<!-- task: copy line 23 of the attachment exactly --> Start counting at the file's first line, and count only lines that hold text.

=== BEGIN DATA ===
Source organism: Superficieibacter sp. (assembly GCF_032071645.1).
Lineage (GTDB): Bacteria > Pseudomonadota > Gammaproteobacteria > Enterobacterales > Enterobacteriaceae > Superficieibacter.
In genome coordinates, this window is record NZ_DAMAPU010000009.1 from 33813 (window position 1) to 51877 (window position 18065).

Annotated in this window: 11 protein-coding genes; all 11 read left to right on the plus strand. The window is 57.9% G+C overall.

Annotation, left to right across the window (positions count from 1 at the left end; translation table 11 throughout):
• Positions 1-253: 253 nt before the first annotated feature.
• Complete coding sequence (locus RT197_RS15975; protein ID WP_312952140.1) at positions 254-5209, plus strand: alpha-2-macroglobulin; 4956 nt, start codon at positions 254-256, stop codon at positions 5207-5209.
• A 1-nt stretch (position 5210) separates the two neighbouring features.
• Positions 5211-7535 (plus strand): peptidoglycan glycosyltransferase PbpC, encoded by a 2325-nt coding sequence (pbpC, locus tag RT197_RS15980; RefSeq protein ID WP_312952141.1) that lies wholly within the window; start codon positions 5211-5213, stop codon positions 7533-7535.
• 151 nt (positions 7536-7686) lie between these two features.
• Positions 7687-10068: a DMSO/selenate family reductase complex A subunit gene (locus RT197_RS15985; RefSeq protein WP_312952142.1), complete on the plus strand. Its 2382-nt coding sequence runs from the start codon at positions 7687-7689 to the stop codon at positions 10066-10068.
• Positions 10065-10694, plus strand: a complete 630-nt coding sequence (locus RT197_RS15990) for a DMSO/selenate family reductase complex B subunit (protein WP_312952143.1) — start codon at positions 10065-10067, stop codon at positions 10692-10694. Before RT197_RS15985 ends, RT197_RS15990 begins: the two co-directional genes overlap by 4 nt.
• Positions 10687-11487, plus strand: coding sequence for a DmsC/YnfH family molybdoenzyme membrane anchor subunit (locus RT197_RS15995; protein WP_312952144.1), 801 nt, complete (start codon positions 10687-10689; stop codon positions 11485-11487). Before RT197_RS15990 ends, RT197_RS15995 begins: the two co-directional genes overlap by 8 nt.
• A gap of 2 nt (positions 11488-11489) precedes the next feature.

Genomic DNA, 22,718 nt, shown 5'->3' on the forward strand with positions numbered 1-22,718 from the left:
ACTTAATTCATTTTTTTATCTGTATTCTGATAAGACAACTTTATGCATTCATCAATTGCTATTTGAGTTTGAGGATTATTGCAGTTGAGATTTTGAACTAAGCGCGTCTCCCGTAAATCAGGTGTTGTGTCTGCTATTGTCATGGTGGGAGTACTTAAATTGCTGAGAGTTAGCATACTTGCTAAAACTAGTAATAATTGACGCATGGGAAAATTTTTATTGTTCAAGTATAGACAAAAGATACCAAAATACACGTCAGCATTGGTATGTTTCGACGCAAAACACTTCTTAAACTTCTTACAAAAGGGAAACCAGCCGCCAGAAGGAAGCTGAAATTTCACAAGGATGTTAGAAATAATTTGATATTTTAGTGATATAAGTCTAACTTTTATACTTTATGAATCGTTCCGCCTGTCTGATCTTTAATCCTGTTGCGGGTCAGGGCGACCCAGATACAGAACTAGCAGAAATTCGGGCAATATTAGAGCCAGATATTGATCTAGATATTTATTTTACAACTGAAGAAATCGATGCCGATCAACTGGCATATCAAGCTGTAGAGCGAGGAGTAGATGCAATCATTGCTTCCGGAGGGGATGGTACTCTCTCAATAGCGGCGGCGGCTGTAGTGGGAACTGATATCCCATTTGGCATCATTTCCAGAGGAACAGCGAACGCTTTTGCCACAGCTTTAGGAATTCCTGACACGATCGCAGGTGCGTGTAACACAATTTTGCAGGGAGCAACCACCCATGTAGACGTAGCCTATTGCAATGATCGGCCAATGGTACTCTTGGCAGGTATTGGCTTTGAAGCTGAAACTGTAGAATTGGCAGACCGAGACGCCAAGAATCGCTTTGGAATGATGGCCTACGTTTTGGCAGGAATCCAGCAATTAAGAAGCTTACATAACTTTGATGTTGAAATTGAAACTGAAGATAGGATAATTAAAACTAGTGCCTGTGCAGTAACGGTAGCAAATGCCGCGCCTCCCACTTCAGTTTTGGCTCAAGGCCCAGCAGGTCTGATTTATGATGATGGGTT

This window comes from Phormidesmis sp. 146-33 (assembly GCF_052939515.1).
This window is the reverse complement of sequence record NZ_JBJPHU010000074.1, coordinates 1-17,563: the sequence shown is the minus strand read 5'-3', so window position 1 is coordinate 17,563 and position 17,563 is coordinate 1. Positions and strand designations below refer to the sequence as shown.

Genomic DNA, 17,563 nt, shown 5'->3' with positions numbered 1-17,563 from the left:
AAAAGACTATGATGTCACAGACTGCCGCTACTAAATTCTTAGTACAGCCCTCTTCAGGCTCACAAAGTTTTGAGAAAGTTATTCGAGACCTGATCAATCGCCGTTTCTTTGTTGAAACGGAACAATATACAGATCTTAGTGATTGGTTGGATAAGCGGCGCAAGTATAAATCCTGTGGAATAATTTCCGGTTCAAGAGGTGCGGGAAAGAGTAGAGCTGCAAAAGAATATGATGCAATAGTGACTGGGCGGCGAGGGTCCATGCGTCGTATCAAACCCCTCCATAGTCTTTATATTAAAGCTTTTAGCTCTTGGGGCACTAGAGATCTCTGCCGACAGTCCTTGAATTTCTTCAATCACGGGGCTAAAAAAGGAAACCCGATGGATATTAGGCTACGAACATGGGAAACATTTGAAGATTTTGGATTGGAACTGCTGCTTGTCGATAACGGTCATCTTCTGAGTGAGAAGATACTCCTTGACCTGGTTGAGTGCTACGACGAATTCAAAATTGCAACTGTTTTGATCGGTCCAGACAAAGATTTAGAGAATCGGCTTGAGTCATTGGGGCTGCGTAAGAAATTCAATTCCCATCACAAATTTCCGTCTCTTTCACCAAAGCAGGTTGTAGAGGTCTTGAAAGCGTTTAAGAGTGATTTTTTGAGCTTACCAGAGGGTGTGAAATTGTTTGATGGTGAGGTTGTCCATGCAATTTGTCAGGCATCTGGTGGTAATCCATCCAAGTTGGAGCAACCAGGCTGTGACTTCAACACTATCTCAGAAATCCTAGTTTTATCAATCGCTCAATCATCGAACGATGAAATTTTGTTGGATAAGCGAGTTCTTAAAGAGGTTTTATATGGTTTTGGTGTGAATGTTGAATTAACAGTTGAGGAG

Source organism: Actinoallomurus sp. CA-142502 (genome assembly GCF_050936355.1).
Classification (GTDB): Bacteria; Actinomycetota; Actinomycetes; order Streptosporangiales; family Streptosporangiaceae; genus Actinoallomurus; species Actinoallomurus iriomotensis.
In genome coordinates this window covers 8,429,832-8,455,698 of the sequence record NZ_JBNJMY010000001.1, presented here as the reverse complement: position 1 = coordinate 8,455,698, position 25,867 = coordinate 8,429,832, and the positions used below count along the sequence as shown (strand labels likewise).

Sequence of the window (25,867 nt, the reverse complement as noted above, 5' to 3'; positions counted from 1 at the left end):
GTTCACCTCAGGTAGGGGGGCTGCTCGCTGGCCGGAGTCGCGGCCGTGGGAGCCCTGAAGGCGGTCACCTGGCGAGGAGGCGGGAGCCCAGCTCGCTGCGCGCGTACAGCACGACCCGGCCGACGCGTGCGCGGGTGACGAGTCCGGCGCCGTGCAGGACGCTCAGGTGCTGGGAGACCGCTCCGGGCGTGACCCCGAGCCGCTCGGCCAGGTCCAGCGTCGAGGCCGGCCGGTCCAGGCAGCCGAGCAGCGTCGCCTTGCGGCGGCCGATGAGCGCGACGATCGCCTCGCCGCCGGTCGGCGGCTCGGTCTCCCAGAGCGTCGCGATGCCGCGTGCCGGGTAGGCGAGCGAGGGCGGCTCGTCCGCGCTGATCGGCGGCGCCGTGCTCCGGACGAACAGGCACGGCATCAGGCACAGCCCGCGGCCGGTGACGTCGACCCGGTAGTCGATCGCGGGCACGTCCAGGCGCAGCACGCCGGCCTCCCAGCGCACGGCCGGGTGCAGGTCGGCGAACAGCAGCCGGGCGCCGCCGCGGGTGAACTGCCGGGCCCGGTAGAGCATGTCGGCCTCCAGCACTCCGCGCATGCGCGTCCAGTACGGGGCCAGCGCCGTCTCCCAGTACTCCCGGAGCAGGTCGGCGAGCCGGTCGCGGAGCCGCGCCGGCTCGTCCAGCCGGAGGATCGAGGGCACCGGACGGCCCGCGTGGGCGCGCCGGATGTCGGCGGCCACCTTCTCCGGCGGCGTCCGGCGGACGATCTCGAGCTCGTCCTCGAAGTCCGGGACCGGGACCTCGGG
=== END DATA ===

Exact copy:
In genome coordinates this window covers 8,429,832-8,455,698 of the sequence record NZ_JBNJMY010000001.1, presented here as the reverse complement: position 1 = coordinate 8,455,698, position 25,867 = coordinate 8,429,832, and the positions used below count along the sequence as shown (strand labels likewise).